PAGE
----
Exponentiation refers to a mathematical process of multiplying a number by itself, raised to the power of another number.

If, for instance, we raise `2`

to the power of `3`

, we calculate it as `2 * 2 * 2`

, which gives us the result of `8`

.

In JavaScript, you can use either the `**`

operator introduced in ES6 or the method `Math.pow()`

when evaluating exponents.

Before starting, please keep in mind that this operator`^`

is the Bitwise XOR Operator.Don't use it for exponentiation, as it is a common confusion.

The `**`

operator is used to perform exponentiation in JavaScript. It takes two operands: the base and the exponent.

The base *(the left-hand side)* is the number that is being raised to power, and the exponent *(the right-hand side)* is the power itself.

Have a look at the following example:

`let result = 2 ** 3; // 8`

In this example, `2`

is the base and `3`

is the exponent. The `**`

operator raises `2`

to the power of `3`

, which is `8`

.

Keep in mind, the `**`

operator has higher precedence than the multiplication and division operators.

This means that if you have an expression that includes both multiplication and exponentiation, the exponentiation will be evaluated first.

Here’s an example:

```
let result1 = 2 * 3 ** 2, // 18
result2 = (2 * 3) ** 2; // 36
```

In this example, regarding `result1`

, `3`

is raised to the power of `2`

first, resulting in `9`

. Then, the multiplication is performed, resulting in a final value of `18`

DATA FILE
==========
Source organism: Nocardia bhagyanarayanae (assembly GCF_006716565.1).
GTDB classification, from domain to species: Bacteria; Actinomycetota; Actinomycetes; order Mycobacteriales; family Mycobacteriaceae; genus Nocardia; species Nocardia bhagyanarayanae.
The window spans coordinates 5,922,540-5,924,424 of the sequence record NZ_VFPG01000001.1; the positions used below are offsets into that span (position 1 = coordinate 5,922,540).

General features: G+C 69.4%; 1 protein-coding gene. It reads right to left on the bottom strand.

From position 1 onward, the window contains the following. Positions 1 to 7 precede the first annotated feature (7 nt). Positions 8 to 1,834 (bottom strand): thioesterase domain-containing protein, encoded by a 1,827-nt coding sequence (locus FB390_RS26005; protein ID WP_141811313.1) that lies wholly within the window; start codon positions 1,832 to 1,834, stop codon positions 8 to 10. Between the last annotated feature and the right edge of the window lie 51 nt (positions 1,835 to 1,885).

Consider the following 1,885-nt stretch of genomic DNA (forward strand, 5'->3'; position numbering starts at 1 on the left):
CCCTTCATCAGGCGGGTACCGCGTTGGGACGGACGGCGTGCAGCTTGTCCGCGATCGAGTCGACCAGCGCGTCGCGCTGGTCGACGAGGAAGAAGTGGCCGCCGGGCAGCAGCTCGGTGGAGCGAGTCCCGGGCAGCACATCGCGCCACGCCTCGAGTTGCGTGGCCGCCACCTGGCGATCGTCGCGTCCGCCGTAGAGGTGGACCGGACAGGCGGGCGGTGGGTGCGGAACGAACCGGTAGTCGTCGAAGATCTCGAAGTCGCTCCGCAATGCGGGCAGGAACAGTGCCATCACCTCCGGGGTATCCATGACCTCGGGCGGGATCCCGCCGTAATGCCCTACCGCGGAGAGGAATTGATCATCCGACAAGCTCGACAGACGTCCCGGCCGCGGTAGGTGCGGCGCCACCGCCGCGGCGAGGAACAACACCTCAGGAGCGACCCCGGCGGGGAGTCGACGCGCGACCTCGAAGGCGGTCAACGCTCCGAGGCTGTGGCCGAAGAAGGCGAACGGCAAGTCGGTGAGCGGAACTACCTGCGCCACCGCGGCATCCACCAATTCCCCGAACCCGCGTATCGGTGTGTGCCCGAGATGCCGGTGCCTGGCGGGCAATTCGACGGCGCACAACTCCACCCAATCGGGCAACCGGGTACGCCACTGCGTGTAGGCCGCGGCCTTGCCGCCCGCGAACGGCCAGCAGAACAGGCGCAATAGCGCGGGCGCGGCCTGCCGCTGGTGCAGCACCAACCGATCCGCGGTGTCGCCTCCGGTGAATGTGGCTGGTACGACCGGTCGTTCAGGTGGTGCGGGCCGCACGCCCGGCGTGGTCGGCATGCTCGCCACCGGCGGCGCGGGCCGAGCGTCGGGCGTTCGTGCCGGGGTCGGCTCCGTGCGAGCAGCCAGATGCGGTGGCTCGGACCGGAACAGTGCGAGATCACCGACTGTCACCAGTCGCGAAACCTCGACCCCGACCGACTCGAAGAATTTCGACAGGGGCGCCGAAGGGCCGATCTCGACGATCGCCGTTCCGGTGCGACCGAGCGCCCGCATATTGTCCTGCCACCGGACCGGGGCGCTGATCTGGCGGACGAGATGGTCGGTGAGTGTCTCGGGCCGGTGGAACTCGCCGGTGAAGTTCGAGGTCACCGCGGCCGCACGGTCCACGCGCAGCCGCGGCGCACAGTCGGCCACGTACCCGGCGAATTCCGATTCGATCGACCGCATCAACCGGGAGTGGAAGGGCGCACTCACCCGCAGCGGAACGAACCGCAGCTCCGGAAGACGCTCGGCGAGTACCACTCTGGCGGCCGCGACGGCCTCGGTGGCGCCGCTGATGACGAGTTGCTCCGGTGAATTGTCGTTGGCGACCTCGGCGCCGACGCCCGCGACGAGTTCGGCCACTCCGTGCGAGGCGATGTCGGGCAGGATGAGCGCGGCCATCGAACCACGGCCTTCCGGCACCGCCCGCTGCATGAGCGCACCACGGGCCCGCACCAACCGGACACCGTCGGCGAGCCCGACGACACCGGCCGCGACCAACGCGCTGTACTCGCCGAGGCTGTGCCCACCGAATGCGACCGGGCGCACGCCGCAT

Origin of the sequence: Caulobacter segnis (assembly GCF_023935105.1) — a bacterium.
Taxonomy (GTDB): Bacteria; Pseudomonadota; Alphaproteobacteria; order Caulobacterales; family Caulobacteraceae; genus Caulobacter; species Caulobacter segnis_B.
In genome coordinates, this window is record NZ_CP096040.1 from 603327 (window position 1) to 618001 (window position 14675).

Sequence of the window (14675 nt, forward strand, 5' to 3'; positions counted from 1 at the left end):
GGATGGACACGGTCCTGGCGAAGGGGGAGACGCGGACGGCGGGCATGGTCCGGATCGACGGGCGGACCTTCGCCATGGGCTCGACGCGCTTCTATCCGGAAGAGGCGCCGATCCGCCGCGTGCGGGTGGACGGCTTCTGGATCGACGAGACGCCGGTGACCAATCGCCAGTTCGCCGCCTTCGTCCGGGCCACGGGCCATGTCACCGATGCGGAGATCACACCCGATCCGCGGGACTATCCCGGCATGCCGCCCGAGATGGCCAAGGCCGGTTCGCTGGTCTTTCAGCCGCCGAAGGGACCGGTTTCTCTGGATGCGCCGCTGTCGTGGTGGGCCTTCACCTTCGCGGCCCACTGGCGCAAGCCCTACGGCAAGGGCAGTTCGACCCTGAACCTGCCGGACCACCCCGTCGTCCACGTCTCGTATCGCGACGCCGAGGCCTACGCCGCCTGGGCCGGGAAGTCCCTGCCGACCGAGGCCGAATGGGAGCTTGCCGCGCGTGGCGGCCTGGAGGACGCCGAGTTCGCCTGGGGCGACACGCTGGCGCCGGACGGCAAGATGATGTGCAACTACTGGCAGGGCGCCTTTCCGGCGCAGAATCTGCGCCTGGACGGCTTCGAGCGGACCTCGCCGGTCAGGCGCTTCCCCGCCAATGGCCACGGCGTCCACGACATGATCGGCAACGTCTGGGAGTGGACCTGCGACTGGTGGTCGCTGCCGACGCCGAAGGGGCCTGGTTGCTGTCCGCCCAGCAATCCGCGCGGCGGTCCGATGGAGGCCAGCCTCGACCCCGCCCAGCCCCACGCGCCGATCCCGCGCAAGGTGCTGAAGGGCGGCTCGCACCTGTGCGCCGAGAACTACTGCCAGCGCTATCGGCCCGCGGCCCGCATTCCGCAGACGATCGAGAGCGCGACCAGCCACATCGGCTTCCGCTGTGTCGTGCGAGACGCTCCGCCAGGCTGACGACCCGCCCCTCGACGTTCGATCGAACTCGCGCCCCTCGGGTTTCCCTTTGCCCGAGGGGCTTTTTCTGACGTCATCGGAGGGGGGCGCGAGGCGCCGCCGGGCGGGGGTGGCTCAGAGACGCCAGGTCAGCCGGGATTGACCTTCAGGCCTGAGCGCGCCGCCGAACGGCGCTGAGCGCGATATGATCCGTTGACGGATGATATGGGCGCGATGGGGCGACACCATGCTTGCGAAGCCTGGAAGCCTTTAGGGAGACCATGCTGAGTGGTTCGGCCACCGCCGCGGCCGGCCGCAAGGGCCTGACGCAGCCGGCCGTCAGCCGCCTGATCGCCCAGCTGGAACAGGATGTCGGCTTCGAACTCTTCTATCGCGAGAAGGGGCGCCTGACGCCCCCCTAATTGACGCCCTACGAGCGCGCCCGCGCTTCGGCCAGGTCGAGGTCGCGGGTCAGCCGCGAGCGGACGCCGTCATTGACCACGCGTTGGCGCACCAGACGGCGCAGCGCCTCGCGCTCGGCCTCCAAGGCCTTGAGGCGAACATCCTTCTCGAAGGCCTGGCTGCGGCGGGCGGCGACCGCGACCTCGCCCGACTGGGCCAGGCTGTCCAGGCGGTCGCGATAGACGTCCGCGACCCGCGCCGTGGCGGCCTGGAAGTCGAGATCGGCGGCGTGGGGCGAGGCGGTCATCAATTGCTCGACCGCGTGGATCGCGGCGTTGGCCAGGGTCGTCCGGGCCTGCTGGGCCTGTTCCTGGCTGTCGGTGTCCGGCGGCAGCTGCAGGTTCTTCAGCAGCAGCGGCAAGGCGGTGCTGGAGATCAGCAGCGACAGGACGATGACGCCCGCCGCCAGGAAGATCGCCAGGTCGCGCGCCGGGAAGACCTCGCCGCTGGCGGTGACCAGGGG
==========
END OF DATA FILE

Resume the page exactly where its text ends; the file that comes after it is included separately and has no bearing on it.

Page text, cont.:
.

But if you want to precede the multiplication operator in the case of `result2`

, you have to enclose the multiplication operation between `()`

.

Another example, if you want to find the nth roots:

```
let result1 = 8 ** 1 / 3, // 2.6666666666666665
result2 = 8 ** (1 / 3); // 2
```

In addition to the `**`

operator, JavaScript also provides the `Math.pow()`

method for performing exponentiation.

Like the `**`

operator, this method takes two arguments: the base and the exponent.

Here’s an example of how to use `Math.pow()`

:

`let result = Math.pow(2, 3); // 8`

In this example, `2`

is the base and `3`

is the exponent. The `Math.pow()`

method raises `2`

to the power of `3`

, which is `8`

.

Actually, there is a slight difference between them regarding the `BigInt`

type.

The `Math.pow()`

method doesn’t support the `BigInt`

type, however, the `**`

operator supports it. Take a look at the following example:

```
let result1 = 2n ** 4n, // 16n
result2 = Math.pow(2n, 4n); // Uncaught TypeError: Cannot convert a BigInt value to a number
```

In JavaScript, the BigInt is created like 2n or BigInt(2)

As you saw, there are no big differences between `Math.pow()`

and the `**`

operator.

However, if you work with `BigInt`

values, go ahead with `**`

operator, rather than such a case use whatever you want.

Keep in mind, if you chose the `**`

operator, just take care of the precedence.

Exponentiation is a fundamental mathematical operation. And, in JavaScript, exponentiation can be performed using the `**`

operator or the `Math.pow()`

method.

In this article, we knew how to use both, the `**`

operator and the `Math.pow()`

method.

Then, we knew that there are no big differences between them, so it is up to you to use either of them.

If you liked this article please **rate** and **share** it to spread the word, really, that encourages me a lot to create more content like this.

If you found this article useful, check out these articles as well:

- 4 Ways To Handle Asynchronous JavaScript
- Liskov Substitution Principle Isn’t Complex. Just Give It a Try
- Isolation Levels In SQL Server With Examples

Thanks a lot for staying with me up till this point. I hope you enjoy reading this article.